"Harlem Nocturne" - The Viscounts

"Writing": This is my favorite version of this classic...like a surf-porno version of this song originally written for a big band. Again, it's got that sleazy midnight thing that this book is encased in.


"Down the Street" - The Stooges

"Walking." As mentioned I include here several such tracks; I realized in order to get the pacing I wanted whilst writing and picturing my character loping around, I needed "walking music". Kinda like a twist on the famous STAYIN' ALIVE opening to Saturday Night Fever. This is the most rock, most evil variation on this. It's cruel + mean and has nothing but bad intentions. This song makes me feel violent and that's what it's supposed to do.


"Snoopy Track" - Jay-Z

Another "walking" track. This would have been something Dewey would have been exposed to and consumed. It wouldn't have been his favorite stuff, a little too "street-y" or mainstream, but he would have to respect this gnarly jam from one of the masters.


"Music for Mallet Instruments" - Steve Reich

"Writing." One of my favorite bits of music period, this sort of trapped movement, constantly shifting the frame. I can't imagine anything better to write to.


"Tezeta" - Mulatu Astake

"Peace". One of the struggles Dewey has with his psyche, and with his surroundings, is trying to balance the violence and noise with peace and mindfulness. This is why he uses the System. And this bit of music is a track he might put on to chill to. It illustrates this peace. Such a beautiful bit of music.


"Black Star" - Astronomy (8th Light)

"Walking/ Peace" : this would have been much more to Dewey's taste..I think he even name checks it in the book. Smart hip hop from Brooklyn with the correct groove.


"Liquid Liquid" - Caravan

"Walking" : a definitive New York City track, from a downtown perspective circa 1982. You will notice this is also the musical basis for WHITE LINES, from a weird no-wave band probably very few people have heard of. I do wonder how Grandmaster Flash or his crate-digger got a hold of this record.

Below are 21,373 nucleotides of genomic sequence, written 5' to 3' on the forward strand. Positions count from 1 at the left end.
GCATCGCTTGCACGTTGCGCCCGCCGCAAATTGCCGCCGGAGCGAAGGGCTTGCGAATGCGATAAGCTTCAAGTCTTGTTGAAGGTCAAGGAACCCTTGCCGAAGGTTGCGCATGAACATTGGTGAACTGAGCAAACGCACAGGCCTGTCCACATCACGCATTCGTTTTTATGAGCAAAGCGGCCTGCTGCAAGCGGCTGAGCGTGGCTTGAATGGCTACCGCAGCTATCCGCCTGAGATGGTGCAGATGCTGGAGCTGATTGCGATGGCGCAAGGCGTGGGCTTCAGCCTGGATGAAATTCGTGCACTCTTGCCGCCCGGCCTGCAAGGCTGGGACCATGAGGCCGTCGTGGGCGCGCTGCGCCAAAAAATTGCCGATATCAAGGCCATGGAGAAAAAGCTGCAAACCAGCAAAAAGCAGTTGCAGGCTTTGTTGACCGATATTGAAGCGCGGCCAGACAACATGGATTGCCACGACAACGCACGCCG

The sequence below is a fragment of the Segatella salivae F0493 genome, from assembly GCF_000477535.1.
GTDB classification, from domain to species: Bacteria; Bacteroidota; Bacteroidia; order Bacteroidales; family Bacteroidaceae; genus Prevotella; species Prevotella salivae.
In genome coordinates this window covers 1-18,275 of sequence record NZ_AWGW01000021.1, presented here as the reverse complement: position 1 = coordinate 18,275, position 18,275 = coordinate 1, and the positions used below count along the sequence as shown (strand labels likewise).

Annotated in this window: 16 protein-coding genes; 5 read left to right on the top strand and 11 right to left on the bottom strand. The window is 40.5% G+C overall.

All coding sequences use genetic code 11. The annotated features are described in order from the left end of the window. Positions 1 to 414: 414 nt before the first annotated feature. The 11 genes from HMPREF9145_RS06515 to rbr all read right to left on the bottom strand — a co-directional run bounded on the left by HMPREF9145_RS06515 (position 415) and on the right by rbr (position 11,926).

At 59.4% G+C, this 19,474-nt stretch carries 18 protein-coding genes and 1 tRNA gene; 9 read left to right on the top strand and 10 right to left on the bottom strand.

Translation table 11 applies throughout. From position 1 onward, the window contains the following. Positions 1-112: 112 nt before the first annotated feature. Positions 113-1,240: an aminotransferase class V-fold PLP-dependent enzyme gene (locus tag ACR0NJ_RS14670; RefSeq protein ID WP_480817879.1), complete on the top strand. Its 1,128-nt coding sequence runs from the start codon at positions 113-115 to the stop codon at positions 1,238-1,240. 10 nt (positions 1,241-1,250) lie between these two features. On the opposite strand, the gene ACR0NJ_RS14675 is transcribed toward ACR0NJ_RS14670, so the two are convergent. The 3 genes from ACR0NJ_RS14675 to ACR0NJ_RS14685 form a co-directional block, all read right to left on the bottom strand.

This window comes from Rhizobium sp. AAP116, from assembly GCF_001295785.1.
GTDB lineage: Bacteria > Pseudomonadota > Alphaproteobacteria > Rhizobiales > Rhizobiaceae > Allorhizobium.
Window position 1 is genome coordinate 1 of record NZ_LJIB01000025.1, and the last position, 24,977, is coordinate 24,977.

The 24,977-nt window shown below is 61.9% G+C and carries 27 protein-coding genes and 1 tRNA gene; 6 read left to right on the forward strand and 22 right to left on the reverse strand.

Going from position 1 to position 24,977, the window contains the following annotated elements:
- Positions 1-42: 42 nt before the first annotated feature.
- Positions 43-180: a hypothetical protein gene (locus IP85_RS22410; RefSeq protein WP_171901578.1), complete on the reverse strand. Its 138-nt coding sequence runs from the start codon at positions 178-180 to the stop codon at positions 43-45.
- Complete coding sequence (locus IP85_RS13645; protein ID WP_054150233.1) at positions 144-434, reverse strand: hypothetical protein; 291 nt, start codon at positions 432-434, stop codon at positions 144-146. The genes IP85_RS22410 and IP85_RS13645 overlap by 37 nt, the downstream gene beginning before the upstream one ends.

"The Message" - Grandmaster Flash

"Walking." This is another definitive New York City jam, again from the era that Dewey can remember the best, from his youth. He would have memorized all the lyrics cos all the kids back then did...including me, including the white kids...just great pop music and an American classic, created in the environment where Dewey hails from.


"Storming the Death Star" - Roots Radics Band (Dub Version)

"Walking/ writing" I listened to a ton of dub whilst writing this book, it was the perfect abstract atmosphere to float around in...it's music that has been deconstructed and "destroyed", much like the character and the city in which the book is set. I leaned heavily on the Trojan Records Collections which are fabulous.


"Summa" - Arvo Part

"Writing/ Peace" Not unlike the Astake track, this is both a peace jam and a writing tool. This is sheer beauty. This is what Dewey does not have but longs for. This is what it sounds like.


Nathan Larson and The Dewey Decimal System links:

the author's website
excerpt from the book

A.V. Club review
Bookgasm review
Bookslut review
Buzzlegoose review
Kirkus Reviews review
PopMatters review
Publishers Weekly review
Skyscraper review
Time Out Chicago review
Vol. 1 Brooklyn review
Walk with a Book review

Criminal-E interview with the author
Express Night Out interview with the author
Murder By the Blog interview with the author
New York Press profile of the author
Patell and Waterman’s History of New York guest post by the author


also at Largehearted Boy:

other Book Notes playlists (authors create music playlists for their book)

52 Books, 52 Weeks (weekly book reviews)
Antiheroines (interviews with up and coming female comics artists)
Atomic Books Comics Preview (weekly comics highlights)
Daily Downloads (free and legal daily mp3 downloads)
guest book reviews
Largehearted Word (weekly new book highlights)
musician/author interviews
Note Books (musicians discuss literature)
Shorties (daily music, literature, and pop culture links)
Soundtracked (composers and directors discuss their film's soundtracks)
Try It Before You Buy It (mp3s and full album streams from the week's CD releases)
weekly music & DVD release lists